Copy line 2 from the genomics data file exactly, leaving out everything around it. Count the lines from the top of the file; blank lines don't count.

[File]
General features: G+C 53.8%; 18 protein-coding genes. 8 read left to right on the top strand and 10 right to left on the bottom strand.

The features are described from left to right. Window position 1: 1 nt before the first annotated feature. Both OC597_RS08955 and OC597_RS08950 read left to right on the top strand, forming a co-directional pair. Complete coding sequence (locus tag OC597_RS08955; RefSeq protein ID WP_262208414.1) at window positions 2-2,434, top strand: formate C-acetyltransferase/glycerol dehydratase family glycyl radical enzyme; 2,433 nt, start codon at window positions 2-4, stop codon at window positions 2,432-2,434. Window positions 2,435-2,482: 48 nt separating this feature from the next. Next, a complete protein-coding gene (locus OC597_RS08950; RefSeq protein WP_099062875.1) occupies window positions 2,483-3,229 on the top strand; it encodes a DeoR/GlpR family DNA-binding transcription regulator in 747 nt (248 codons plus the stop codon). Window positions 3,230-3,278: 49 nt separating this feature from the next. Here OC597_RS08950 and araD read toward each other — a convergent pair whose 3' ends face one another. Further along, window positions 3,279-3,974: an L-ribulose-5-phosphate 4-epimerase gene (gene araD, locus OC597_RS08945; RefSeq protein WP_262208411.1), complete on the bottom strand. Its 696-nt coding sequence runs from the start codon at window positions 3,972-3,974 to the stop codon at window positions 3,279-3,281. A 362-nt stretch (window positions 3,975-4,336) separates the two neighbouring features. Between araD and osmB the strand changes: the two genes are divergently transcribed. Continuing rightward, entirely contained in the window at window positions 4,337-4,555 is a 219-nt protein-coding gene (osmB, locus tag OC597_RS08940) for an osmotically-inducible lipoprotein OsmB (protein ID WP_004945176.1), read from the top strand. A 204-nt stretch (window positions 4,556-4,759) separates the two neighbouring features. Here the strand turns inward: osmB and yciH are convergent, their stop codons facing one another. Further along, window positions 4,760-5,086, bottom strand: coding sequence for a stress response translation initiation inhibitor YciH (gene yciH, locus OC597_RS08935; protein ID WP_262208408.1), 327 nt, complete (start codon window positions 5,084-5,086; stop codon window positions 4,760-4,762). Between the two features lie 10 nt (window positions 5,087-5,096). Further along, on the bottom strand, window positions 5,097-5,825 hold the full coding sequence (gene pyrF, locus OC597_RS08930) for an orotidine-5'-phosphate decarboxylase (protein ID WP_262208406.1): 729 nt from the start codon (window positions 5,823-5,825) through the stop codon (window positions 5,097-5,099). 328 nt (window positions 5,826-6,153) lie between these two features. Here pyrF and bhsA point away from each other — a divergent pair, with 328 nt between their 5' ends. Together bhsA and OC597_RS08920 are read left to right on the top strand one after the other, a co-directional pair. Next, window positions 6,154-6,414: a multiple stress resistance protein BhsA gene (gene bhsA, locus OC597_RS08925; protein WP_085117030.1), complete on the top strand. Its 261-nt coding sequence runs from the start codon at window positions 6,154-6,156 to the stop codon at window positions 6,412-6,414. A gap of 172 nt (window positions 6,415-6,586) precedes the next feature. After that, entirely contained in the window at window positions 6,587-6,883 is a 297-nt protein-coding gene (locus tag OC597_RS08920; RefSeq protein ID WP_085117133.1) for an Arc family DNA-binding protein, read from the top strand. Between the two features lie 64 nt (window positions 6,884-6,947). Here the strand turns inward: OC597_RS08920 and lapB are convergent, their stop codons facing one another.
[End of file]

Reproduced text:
The features are described from left to right. Window position 1: 1 nt before the first annotated feature. Both OC597_RS08955 and OC597_RS08950 read left to right on the top strand, forming a co-directional pair. Complete coding sequence (locus tag OC597_RS08955; RefSeq protein ID WP_262208414.1) at window positions 2-2,434, top strand: formate C-acetyltransferase/glycerol dehydratase family glycyl radical enzyme; 2,433 nt, start codon at window positions 2-4, stop codon at window positions 2,432-2,434. Window positions 2,435-2,482: 48 nt separating this feature from the next. Next, a complete protein-coding gene (locus OC597_RS08950; RefSeq protein WP_099062875.1) occupies window positions 2,483-3,229 on the top strand; it encodes a DeoR/GlpR family DNA-binding transcription regulator in 747 nt (248 codons plus the stop codon). Window positions 3,230-3,278: 49 nt separating this feature from the next. Here OC597_RS08950 and araD read toward each other — a convergent pair whose 3' ends face one another. Further along, window positions 3,279-3,974: an L-ribulose-5-phosphate 4-epimerase gene (gene araD, locus OC597_RS08945; RefSeq protein WP_262208411.1), complete on the bottom strand. Its 696-nt coding sequence runs from the start codon at window positions 3,972-3,974 to the stop codon at window positions 3,279-3,281. A 362-nt stretch (window positions 3,975-4,336) separates the two neighbouring features. Between araD and osmB the strand changes: the two genes are divergently transcribed. Continuing rightward, entirely contained in the window at window positions 4,337-4,555 is a 219-nt protein-coding gene (osmB, locus tag OC597_RS08940) for an osmotically-inducible lipoprotein OsmB (protein ID WP_004945176.1), read from the top strand. A 204-nt stretch (window positions 4,556-4,759) separates the two neighbouring features. Here the strand turns inward: osmB and yciH are convergent, their stop codons facing one another. Further along, window positions 4,760-5,086, bottom strand: coding sequence for a stress response translation initiation inhibitor YciH (gene yciH, locus OC597_RS08935; protein ID WP_262208408.1), 327 nt, complete (start codon window positions 5,084-5,086; stop codon window positions 4,760-4,762). Between the two features lie 10 nt (window positions 5,087-5,096). Further along, on the bottom strand, window positions 5,097-5,825 hold the full coding sequence (gene pyrF, locus OC597_RS08930) for an orotidine-5'-phosphate decarboxylase (protein ID WP_262208406.1): 729 nt from the start codon (window positions 5,823-5,825) through the stop codon (window positions 5,097-5,099). 328 nt (window positions 5,826-6,153) lie between these two features. Here pyrF and bhsA point away from each other — a divergent pair, with 328 nt between their 5' ends. Together bhsA and OC597_RS08920 are read left to right on the top strand one after the other, a co-directional pair. Next, window positions 6,154-6,414: a multiple stress resistance protein BhsA gene (gene bhsA, locus OC597_RS08925; protein WP_085117030.1), complete on the top strand. Its 261-nt coding sequence runs from the start codon at window positions 6,154-6,156 to the stop codon at window positions 6,412-6,414. A gap of 172 nt (window positions 6,415-6,586) precedes the next feature. After that, entirely contained in the window at window positions 6,587-6,883 is a 297-nt protein-coding gene (locus tag OC597_RS08920; RefSeq protein ID WP_085117133.1) for an Arc family DNA-binding protein, read from the top strand. Between the two features lie 64 nt (window positions 6,884-6,947). Here the strand turns inward: OC597_RS08920 and lapB are convergent, their stop codons facing one another.